Offices of Rep. Derek Kilmer and Rep. Marilyn Strickland announcement.
On Friday, February 25, 2022, Congresswoman Marilyn Strickland (WA-10) and Congressman Derek Kilmer (WA-06), Co-Chairs of the Puget Sound Recovery Caucus, led a roundtable discussion on the impact 6PPD-quinone, the toxic chemical from tires that is killing coho salmon in the Pacific Northwest.
During the roundtable, Rep. Strickland, Rep. Kilmer, and stakeholders discussed what was learned since the discovery of the connection between tire runoff and coho salmon mortality was released and reviewed what actions have been taken so far. The group highlighted the remaining data gaps and will work to secure federal resources to enhance research efforts and strengthen stormwater infrastructure to remove 6PPD from road and highway runoff.
“Salmon nourish our streams and forests, support tribal treaty rights, feed our orcas and dozens of other species, and much more,” said Strickland. “Salmon are a keystone species and an economic engine in Washington state, providing over 16,000 jobs and delivering over $1.1 billion to local economies. There is much we still don’t know regarding 6PPD-quinone, and I am working to secure resources to enhance our scientists’ research capacity. But we know that 6PPD-quinone is killing our coho salmon, and research alone is not enough. We must do everything we can to save our salmon while protecting our environment, our culture, and our economy.”
“We know that toxic stormwater runoff is one of the biggest threats facing Puget Sound salmon recovery,” said Congressman Kilmer. “That’s why Rep. Strickland and I are working to secure federal support for critical research that will help scientists and researchers understand the link between tire debris and the health of our Sound – as well as the species that depend on it. I am grateful for the incredible partners we met with today who are working to address this issue in our region – and to Rep. Strickland’s leadership and partnership as we work to advance this urgent priority.”
The co-chairs were joined by Assistant Professor Dr. Jen McIntyre and Washington Stormwater Center Director Dr. John Stark of Washington State University, Associate Professor Dr. Ed Kolodziej of the University of Washington, Water Quality Program Manager Vince McGowan of the Washington Department of Ecology, National Resources Director for the Nisqually Indian Tribe David Troutt, Sarah Amick, Vice President Environmental, Health, Safety & Sustainability and Senior Counsel at the US Tire Manufacturers Association, Principal Scientist Julie Panko, and Penny Swanson, Environmental and Fisheries Sciences Division Director for the NOAA Northwest Fisheries Science Center.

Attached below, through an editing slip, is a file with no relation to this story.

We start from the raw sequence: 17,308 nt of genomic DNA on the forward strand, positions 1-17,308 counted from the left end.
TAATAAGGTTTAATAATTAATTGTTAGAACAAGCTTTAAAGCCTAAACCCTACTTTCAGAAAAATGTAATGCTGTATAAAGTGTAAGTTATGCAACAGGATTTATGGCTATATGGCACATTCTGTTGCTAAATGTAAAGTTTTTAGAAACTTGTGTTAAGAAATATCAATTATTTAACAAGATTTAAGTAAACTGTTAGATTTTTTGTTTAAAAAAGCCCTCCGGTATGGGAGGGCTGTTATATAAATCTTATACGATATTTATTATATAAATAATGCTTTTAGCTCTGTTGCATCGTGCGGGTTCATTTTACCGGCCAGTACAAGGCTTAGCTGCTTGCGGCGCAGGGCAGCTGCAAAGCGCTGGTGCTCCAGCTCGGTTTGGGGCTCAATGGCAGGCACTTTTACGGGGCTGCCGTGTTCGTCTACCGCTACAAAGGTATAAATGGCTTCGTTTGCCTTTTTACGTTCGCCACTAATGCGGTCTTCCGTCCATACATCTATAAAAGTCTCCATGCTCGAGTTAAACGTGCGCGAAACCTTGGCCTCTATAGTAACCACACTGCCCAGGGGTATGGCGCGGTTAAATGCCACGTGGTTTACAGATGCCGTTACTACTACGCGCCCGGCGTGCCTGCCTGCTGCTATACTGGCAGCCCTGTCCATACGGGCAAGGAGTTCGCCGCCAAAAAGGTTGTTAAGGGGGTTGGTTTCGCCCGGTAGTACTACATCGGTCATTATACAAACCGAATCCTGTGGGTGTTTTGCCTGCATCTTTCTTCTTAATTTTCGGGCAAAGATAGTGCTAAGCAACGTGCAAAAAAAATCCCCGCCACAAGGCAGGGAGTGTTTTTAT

According to David Troutt, the Director of Natural Resources for the Nisqually Tribe, the Nisqually Indian Tribe, which in 1987 fished the Nisqually River 105 days a year, was reduced to 8 days a year in 2015. The continued decline in coho and other salmon populations has already had a devastating impact on these communities.
Biologists have observed coho salmon dying from mysterious symptoms in Pacific Northwest urban streams for decades. However, it is only in the past year after a 20-year and $5 million research effort that a team of scientists from the Center for Urban Waters and Washington Stormwater Center discovered the cause: a toxic chemical called 6PPD-quinone, created when a commonly used antiozonant in tires interacts with ozone. This chemical runs into local streams when it rains, entering the bloodstream of coho salmon and poisoning them.
Further research into 6PPD-quinone is needed to fully understand the chemical’s impact on other species and in other geographies. The full impact of 6PPD-quinone needs to be understood so that a long-lasting solution to the dangers it poses can be found.
Congresswoman Strickland and Congressman Kilmer have made environmental protection and restoration a priority. In June 2021, the House passed the PUGET SOS Act of 2021 co-led by Congresswoman Strickland and Congressman Kilmer to enhance the federal government’s role and investment in Puget Sound. This came shortly after Strickland and Kilmer secured a historic funding increase for Puget Sound restoration earlier that month from the House Appropriations Subcommittee. Both members have also engaged on the issue of 6PPD-quinone, introducing an amendment to the appropriations package and co-leading a letter to House and Senate leaders requesting inclusion of 6PPD-quinone research funding in a reconciliation bill. Strickland and Kilmer also co-chair the Puget Sound Recovery Caucus. Founded in 2013 by Congressman Derek Kilmer and former Congressman Denny Heck, the Caucus focuses on recovering Puget Sound through steps like preventing pollution from urban stormwater runoff, protecting and restoring habitat, and restoring and re-opening shellfish beds.